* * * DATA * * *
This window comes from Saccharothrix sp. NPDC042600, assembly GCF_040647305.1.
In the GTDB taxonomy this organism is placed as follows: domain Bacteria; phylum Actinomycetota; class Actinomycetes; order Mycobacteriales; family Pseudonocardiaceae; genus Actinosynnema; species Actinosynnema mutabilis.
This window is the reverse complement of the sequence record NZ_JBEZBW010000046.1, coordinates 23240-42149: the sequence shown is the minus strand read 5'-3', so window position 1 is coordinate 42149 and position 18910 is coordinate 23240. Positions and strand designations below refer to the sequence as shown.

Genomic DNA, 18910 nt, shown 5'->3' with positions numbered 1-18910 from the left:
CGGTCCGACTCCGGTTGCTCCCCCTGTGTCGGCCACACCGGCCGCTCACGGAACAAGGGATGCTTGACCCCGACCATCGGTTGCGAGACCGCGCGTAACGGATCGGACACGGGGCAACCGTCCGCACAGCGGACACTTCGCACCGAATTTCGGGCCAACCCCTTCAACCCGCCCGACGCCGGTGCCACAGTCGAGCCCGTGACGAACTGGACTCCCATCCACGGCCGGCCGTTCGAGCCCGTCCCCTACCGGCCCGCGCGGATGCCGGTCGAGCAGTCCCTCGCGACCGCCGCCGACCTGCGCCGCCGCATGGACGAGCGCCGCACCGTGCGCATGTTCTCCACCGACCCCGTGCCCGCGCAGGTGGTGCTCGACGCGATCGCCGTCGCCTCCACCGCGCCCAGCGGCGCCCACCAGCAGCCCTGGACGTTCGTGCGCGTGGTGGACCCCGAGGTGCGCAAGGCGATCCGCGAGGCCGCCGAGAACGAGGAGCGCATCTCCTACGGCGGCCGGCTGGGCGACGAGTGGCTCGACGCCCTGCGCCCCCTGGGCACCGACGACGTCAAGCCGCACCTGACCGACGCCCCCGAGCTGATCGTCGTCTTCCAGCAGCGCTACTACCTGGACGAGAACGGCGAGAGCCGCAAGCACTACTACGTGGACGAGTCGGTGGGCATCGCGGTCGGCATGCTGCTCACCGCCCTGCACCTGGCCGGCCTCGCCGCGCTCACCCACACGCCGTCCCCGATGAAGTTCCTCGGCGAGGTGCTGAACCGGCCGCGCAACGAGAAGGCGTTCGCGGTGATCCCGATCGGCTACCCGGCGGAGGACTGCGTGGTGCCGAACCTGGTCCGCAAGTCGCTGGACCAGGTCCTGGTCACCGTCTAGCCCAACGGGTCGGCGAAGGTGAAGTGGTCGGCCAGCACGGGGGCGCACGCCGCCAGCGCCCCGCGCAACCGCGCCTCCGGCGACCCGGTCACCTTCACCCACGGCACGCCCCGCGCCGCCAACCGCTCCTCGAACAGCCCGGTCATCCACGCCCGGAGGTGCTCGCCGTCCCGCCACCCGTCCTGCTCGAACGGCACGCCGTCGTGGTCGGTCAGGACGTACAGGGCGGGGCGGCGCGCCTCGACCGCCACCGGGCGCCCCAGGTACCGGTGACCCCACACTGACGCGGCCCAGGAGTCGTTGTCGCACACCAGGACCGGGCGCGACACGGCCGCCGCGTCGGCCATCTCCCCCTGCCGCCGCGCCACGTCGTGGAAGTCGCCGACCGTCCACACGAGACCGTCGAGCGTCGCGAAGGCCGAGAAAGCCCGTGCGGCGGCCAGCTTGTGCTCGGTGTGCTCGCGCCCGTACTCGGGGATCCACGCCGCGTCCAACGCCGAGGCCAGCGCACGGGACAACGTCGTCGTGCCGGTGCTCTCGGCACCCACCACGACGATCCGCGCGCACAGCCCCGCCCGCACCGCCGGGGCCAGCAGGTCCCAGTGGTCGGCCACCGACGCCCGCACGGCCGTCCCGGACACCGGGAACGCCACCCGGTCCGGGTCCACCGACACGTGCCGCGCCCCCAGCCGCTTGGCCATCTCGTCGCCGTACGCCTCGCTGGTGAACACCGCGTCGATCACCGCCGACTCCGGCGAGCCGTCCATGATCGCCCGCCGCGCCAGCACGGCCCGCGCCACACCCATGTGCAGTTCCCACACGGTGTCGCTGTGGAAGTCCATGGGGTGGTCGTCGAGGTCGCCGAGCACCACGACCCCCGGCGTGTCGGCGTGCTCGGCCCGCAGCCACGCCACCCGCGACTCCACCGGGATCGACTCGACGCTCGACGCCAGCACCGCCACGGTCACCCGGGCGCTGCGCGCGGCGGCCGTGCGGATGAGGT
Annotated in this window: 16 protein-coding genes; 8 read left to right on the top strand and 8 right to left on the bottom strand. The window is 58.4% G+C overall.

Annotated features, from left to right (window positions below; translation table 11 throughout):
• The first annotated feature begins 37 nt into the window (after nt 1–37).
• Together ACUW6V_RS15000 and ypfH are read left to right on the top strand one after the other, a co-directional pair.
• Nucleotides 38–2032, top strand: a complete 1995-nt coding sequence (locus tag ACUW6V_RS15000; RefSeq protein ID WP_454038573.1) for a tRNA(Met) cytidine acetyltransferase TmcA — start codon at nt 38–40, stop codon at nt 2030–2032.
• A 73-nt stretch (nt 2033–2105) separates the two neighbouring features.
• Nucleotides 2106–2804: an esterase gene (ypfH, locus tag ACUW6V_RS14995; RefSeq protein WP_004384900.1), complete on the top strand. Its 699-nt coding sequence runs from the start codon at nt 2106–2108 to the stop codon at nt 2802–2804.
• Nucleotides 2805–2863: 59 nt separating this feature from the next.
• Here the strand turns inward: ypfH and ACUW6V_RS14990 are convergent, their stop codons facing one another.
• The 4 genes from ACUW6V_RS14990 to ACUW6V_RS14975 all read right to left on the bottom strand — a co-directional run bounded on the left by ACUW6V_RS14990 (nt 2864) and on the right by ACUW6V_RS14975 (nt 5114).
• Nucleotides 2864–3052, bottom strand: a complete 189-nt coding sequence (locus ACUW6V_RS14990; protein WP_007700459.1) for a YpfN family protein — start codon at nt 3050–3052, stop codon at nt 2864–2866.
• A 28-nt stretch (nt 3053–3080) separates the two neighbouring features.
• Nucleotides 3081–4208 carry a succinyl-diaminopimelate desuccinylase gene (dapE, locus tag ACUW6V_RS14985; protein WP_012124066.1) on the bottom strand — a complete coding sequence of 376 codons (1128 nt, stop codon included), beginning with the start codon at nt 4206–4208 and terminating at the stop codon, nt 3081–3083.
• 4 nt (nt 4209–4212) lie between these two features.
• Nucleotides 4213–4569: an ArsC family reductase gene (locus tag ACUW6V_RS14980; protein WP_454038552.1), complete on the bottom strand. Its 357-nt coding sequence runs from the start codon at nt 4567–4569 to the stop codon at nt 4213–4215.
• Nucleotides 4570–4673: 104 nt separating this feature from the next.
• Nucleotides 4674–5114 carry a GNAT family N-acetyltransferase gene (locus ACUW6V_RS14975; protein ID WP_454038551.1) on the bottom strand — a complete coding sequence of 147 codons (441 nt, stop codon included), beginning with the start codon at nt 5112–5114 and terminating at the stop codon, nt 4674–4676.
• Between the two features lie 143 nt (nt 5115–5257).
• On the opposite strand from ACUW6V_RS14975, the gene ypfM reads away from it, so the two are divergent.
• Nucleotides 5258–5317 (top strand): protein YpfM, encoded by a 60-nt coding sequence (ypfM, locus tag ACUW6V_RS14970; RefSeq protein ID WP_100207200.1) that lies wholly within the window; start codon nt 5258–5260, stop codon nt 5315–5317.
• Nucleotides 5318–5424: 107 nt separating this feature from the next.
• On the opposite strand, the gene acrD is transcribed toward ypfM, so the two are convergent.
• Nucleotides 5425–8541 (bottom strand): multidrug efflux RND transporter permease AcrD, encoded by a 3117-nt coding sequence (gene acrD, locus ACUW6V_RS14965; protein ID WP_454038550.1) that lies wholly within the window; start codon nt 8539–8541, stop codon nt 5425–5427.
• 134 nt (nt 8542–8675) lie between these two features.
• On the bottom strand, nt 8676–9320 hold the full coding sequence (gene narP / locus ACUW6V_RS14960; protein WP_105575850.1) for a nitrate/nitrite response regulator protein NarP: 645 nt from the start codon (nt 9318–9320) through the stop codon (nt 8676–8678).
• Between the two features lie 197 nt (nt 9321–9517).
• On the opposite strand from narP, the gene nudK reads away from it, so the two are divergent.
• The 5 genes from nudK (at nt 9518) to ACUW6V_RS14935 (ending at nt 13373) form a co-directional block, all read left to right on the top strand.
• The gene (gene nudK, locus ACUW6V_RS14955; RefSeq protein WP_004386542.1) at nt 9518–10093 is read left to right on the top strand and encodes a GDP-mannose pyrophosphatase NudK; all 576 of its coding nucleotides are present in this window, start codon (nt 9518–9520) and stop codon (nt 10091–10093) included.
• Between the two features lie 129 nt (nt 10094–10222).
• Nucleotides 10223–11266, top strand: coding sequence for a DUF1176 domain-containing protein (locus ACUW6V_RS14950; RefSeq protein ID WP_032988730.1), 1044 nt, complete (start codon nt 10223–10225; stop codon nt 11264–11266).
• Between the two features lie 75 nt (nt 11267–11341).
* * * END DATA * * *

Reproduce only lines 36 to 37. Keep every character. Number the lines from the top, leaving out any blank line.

• Nucleotides 10223–11266, top strand: coding sequence for a DUF1176 domain-containing protein (locus ACUW6V_RS14950; RefSeq protein ID WP_032988730.1), 1044 nt, complete (start codon nt 10223–10225; stop codon nt 11264–11266).
• Between the two features lie 75 nt (nt 11267–11341).